One management trend that’s caught my attention recently is the Holacracy management system. Holacracy, as defined on their website, is a “complete system for self-organization” that looks to create a replacement for organizing work. Much has been written on the subject, with viewpoints ranging from it’s destroying companies (here, here and here) to it being a corporate saviour in a world where hierarchies are killing innovation and stemming employee motivation (here, here and here). A recent article in the Harvard Business Review summarized Holacracy quite nicely and identified a number of drivers towards this form of self management that center on a desire for greater organizational adaptability. What’s important for executives to understand is that many of the desired benefits of Holacracy can be achieved without having to radically change the way an organization is designed or operated. This article will discuss the three drivers towards self management identified in the HBR article, and present ways to achieve the desired outcomes in an optimal, less disruptive, way.
Design roles that match individual capabilities and goals.
One of the major selling points of Holacracy is the ability for an employee to naturally gravitate to a role that fits their interests. In Zappos, for example, an employee may have 7.4 roles on average, with the likelihood that they’re often unique and independent (i.e. customer service and sales forecasting roles). This allows employees to play to their strengths and interests. Conversely, it can create problems of people being stretched too thin or being inundated with numerous meeting requests; as well it may lack economies of scale that come from a more focused position. What more traditional organization can learn from this is that positions should be designed to fulfill this need for self discovery and development. This may mean creating career paths that encourage lateral movement as well as vertical movement (career lattice vs. ladder), allotting position capacity for employees to provide cross-functional support and be involved with special project teams (google does a great job of this!), or mid-career internships and rotation programs that help employees discover new passions. Traditional organizations should also have an ongoing matching process when selecting people for specific positions, that involves informed judgment supported by evidence based practices – for example, we recommend using time span analysis and information processing capability to better defined required work / positions and better match employees to these requirements.
Make decisions closer to the work.
The speed of decisions is a major complaint in large organizations, specifically as it relates to bureaucratic red tape. Fixing the problem isn’t easy, but it certainly doesn’t require a system of self-management. Where organizations fall short is aligning the proper authorities at the appropriate organizational level. For example, as a relationship manager you may need to make a quick decision regarding a customer complaint – but in order to fix the issue you need approvals two levels up the organization. This additional time may be necessary in limited situations from a control standpoint (i.e. approval for a major cost overrun etc.), but is often merely a result of improperly aligned authorities. One great example of a company appropriately aligning authorities is New Seasons – a grocery chain based in Portland, Ore that was recently featured in Forbes. The company focuses on empowering their front line staff to provide excellent customer service, and gives them the authority to make quick point of sale decisions. This alignment of authority has helped to build a loyal customer following, contributing to New Season’s rapid corporate growth in a highly competitive market. Delegating appropriate authorities to better meeting requirements should be standard practice in any organization.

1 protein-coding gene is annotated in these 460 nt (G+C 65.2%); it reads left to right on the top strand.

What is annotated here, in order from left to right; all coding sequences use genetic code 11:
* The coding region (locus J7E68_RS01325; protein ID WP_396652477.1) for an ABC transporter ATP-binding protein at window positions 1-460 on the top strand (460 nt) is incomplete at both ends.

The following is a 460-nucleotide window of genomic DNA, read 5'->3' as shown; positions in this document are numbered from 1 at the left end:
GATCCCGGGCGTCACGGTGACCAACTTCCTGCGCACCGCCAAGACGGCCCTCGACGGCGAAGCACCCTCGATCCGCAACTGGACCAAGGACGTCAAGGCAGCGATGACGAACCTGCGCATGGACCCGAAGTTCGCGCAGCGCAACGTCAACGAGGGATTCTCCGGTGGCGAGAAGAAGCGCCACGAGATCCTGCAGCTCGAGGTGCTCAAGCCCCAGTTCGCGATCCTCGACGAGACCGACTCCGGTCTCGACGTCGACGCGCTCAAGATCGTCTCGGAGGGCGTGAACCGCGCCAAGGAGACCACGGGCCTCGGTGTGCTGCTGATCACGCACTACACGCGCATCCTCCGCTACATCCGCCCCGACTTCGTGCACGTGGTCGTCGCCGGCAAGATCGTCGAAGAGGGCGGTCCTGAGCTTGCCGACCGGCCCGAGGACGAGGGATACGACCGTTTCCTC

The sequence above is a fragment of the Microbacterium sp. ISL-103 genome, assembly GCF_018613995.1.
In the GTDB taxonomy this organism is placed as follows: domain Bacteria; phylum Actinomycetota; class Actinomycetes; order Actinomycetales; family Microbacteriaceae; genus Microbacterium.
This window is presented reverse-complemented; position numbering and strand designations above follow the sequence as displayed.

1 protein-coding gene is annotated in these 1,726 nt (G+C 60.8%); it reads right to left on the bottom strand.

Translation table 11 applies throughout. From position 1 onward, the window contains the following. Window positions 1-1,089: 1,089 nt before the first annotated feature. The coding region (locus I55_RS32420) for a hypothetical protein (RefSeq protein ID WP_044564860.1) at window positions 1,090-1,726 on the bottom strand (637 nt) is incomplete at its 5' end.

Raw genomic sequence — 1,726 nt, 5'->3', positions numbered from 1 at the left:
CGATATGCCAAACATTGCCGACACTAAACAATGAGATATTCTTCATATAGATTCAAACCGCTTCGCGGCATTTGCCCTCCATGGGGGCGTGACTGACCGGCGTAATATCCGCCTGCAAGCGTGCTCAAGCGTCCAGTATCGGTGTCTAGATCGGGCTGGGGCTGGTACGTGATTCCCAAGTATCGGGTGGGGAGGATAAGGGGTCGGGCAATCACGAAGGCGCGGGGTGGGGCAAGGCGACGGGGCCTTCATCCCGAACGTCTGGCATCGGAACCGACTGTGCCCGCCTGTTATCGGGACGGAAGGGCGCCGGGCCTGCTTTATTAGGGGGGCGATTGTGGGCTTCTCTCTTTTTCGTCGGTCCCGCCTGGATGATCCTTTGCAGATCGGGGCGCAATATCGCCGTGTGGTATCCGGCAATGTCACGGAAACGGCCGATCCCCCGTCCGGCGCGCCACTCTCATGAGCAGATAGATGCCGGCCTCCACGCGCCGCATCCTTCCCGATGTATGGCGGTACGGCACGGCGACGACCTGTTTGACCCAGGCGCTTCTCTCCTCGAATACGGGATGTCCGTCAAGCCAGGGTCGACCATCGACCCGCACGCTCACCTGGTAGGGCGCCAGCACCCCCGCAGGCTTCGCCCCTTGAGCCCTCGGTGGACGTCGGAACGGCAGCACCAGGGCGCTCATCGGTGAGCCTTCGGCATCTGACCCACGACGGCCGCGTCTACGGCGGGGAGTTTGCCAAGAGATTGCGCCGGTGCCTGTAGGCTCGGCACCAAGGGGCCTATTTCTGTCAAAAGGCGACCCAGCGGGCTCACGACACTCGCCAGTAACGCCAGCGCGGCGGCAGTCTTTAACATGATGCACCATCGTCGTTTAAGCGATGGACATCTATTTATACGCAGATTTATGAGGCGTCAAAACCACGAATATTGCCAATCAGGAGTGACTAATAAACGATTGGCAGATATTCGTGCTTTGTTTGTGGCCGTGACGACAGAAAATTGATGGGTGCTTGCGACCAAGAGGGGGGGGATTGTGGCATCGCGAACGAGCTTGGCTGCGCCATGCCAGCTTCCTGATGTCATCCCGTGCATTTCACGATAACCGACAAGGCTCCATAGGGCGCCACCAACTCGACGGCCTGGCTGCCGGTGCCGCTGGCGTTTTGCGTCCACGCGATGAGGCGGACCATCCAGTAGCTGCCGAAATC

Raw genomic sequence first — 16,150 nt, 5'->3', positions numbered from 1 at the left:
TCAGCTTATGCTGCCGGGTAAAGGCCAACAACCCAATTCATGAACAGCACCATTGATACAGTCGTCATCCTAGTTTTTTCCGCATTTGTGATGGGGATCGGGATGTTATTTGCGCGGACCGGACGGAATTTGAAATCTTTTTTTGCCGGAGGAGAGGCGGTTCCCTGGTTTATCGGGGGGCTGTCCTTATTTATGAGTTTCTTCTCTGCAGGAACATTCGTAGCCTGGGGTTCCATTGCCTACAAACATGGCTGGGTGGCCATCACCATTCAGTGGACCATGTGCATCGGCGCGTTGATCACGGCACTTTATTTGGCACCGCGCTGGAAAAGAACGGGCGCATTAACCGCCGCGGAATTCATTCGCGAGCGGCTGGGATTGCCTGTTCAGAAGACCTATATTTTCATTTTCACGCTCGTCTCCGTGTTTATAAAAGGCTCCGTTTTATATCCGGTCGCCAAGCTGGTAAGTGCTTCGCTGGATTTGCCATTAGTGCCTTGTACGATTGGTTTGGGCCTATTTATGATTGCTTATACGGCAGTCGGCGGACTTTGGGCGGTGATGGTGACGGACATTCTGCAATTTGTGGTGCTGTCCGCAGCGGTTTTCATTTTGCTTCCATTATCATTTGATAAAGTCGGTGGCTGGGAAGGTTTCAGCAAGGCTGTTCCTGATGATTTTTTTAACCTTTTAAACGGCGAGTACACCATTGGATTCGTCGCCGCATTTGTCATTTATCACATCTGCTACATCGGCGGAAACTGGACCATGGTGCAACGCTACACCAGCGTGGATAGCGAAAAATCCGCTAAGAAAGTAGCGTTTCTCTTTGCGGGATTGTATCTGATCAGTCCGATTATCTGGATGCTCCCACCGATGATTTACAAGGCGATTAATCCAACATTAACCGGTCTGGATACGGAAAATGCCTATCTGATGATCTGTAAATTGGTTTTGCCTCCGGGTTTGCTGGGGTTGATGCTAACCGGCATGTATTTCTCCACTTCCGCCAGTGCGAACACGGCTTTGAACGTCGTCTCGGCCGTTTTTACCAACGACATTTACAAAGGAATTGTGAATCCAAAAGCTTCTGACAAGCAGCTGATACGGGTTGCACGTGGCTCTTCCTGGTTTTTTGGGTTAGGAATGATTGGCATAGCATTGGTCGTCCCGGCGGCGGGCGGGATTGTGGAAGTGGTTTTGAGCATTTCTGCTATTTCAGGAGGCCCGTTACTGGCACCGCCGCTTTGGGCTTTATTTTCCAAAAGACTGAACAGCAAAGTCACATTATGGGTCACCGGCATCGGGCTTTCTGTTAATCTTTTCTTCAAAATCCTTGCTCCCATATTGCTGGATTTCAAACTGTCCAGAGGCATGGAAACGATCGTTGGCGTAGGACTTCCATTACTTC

Fast response to needs in the market.
The idea that teams can be quickly formed and dismantled in a self management system and that decision makers are closer to the customer are principle reasons behind the belief that Holacracy enables a faster response. We certainly agree that there are situations in which setting up a team for a special purpose is a good idea. Such teams can be created and disbanded as required. However, it doesn’t require Holacracy to do so. This should be part of the ongoing practices of well designed organizations. We believe that it is important to link these teams to requirements and specific needs. We would certainly agree that faster response to needs in the market is critical in most situations. If this is not happening, there is something fundamentally wrong with the organization design. This can then be augmented with strong feedback channels – now made easier with the introduction of online tool (e.g. slack, hppy, 15five) – that enable employees closer to the customer to quickly communicate with others in the organization.
Organization need to design roles that match individual capabilities and goals; ensure that decisions are made closer to the work; and provide faster response to needs in the market. If your organization isn’t doing that, it is time to review your practices and improve them. You can enhance these by optimizing your organization design using evidence based practices…rather than radically altering the way your organization is designed and operated.